A new NASA study estimates that most ground-level particulate pollution in the United States stems from regional sources in North America and only a small amount is brought to the country from other parts of the world.
Researchers using an innovative global aerosol tracking model have for the first time produced a global estimate of sources and movements of aerosols near the ground where they can affect human health and run afoul of environmental regulations. Previously, researchers studying aerosols moving between continents focused primarily on tracking a single type of aerosol, such as dust or black carbon, or measuring their quantities throughout the atmosphere. This left gaps in understanding where ground-level particulate pollution comes from.
"This is the first study to comprehensively consider the origin, composition and type of fine particles over the United States and connect them to both domestic and foreign sources." said Mian Chin, an atmospheric scientist at NASAs Goddard Space Flight Center, Greenbelt, Md., and lead author of the study.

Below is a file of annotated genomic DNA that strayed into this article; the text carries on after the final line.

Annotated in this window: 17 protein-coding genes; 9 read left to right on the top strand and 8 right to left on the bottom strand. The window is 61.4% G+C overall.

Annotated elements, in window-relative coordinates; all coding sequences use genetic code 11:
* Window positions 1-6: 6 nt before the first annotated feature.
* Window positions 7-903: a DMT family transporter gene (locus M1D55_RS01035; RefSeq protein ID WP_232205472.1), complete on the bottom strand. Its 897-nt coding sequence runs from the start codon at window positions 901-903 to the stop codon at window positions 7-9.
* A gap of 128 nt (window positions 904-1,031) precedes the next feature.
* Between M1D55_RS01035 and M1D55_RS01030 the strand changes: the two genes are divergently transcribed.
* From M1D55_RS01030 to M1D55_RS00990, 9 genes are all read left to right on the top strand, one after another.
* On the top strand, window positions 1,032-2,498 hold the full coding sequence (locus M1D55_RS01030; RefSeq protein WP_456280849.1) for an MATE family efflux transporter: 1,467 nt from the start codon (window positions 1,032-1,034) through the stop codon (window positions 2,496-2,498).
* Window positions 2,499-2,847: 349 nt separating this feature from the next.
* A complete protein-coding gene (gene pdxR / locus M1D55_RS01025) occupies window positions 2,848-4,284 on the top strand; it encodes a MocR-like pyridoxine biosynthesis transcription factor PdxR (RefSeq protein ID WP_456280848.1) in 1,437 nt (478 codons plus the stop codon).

Aerosols are airborne particles that arise from both human sources such as burning fossil fuels, and natural sources such as fires, dust and volcanoes. They are also a major source of near-ground pollution. Since 1970, particulate matter has been regulated in the United State s by the Clean Air Act. A more recent concern has been aerosols that arrive here from distant shores carried by the wind.
Chin and colleagues set out to investigate how much and what type of aerosols made the intercontinental journey in 2001. The team employed the help of a computer model using known air chemistry and wind patterns to trace a region's aerosols everything from fossil fuel and biofuel combustion, biomass burning, and volcanic sources, desert dust and sea salt back to their sources.
"Using the model, we followed the path of aerosols to find out how much is local and how much is fr
|Contact: Lynn Chandler|
NASA/Goddard Space Flight Center